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San Jose Releases Generative AI Guidelines, Looks to Learn

CIO Khaled Tawfik says the city is eyeing the possibility of one day using a generative AI that is specially tailored for city governments, and it is now looking to learn more before finalizing policies.

San Jose, Calif., has joined a growing number of cities addressing generative AI tools, doing so with a set of new guidelines for using the tech, which city officials consider a living document.

CIO Khaled Tawfik said he wants the city to use the technology, but to use it in a responsible, controlled and transparent manner. Bias, cybersecurity and privacy are also known risks. As such, San Jose's guidelines offer warnings and best practices, going so far as to prohibit certain uses, including evaluating job candidates or allocating resources. The guidelines apply to city staff, contractors, volunteers and anyone else working on behalf of San Jose.

Tawfik sees the guidelines as an opportunity to get ahead of issues and help the city learn from how employees use the tools. Governments missed this opportunity with social media, and so Tawfik is trying to step in early to advise about responsible use here, rather than have to correct later down the line.

“This is our attempt to learn from the past and be more ready about the future,” Tawfik said.

Releasing this guidance also makes it clear that San Jose is interested in this technology and looking to share ideas.

“The guidelines will help us start the conversation,” Tawfik said. As San Jose works to develop official policies, “the guidelines will help us at least to understand what we know and identify what we need to know.”

City employees are already using generative AI for drafting policies, memos and job postings, and so the IT Department wants employees to keep it informed, doing so in part by filling out a form recording each use. This will help the department learn from experiences and ultimately provide advice.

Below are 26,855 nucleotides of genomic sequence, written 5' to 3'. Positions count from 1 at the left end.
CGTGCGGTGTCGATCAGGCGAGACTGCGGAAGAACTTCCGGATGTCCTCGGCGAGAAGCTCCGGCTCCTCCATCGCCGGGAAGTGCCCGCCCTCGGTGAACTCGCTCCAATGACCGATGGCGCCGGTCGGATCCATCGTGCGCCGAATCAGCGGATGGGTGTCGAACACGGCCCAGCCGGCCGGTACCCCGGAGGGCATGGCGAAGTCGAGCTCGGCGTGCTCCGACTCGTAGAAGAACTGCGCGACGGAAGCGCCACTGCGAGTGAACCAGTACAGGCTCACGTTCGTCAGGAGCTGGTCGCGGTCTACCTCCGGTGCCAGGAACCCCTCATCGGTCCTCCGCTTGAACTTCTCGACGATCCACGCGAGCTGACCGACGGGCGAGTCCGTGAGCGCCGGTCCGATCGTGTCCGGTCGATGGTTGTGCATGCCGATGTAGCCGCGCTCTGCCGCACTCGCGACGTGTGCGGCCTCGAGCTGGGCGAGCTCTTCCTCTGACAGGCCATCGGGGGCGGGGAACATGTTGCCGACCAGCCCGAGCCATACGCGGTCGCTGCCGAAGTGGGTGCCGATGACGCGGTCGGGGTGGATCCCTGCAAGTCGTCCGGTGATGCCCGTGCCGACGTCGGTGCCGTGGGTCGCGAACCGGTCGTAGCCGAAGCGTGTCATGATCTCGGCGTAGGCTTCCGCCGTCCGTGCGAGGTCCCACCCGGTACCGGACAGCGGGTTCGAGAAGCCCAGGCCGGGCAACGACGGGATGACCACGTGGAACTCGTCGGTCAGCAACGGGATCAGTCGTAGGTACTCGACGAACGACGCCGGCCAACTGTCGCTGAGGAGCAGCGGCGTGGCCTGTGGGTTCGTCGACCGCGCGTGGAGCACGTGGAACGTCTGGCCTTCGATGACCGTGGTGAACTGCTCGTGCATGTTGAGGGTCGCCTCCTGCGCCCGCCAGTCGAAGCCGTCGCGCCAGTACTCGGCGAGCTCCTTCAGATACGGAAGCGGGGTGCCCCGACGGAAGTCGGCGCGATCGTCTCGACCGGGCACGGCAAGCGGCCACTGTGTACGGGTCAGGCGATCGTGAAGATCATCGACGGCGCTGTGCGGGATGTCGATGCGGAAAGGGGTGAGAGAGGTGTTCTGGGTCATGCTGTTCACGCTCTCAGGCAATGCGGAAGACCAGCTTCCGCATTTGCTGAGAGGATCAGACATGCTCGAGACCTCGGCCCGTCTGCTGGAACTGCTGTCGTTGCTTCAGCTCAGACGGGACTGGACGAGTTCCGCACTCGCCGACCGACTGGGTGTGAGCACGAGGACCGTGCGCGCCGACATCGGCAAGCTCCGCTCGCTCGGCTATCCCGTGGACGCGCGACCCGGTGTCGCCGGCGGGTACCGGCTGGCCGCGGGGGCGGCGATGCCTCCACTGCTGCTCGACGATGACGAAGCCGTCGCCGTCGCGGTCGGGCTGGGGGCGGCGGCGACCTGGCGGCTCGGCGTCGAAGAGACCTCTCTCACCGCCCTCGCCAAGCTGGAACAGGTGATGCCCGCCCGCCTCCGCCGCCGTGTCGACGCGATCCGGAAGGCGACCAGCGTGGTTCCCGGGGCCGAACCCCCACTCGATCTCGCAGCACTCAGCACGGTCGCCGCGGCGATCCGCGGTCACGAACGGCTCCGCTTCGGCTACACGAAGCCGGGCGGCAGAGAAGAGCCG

The IT Department also has task forces focused on areas of application. The groups discuss best practices, concerns and what to avoid. IT co-guides these conversations alongside relevant experts — for example, HR helps with the task force on generative AI for job postings.

Generative AI may offer efficiency and could be helpful for drafting materials or summarizing long documents, Tawfik said. But some shortcomings have become clear. For example, the tools tend to be inaccurate with math and numbers.

Privacy is also a concern, and IT advises generative AI users to assume any information entered will be exposed to the public. Materials unready for publication shouldn’t be entered, nor should private emails. Employees looking for help drafting emails should avoid copy-pasting messages into generative AI, instead prompting the tools to write a generic message they can fact-check or augment with personalized details. The guidelines advise users to fact-check with multiple credible sources, including peer-reviewed journals and official documents.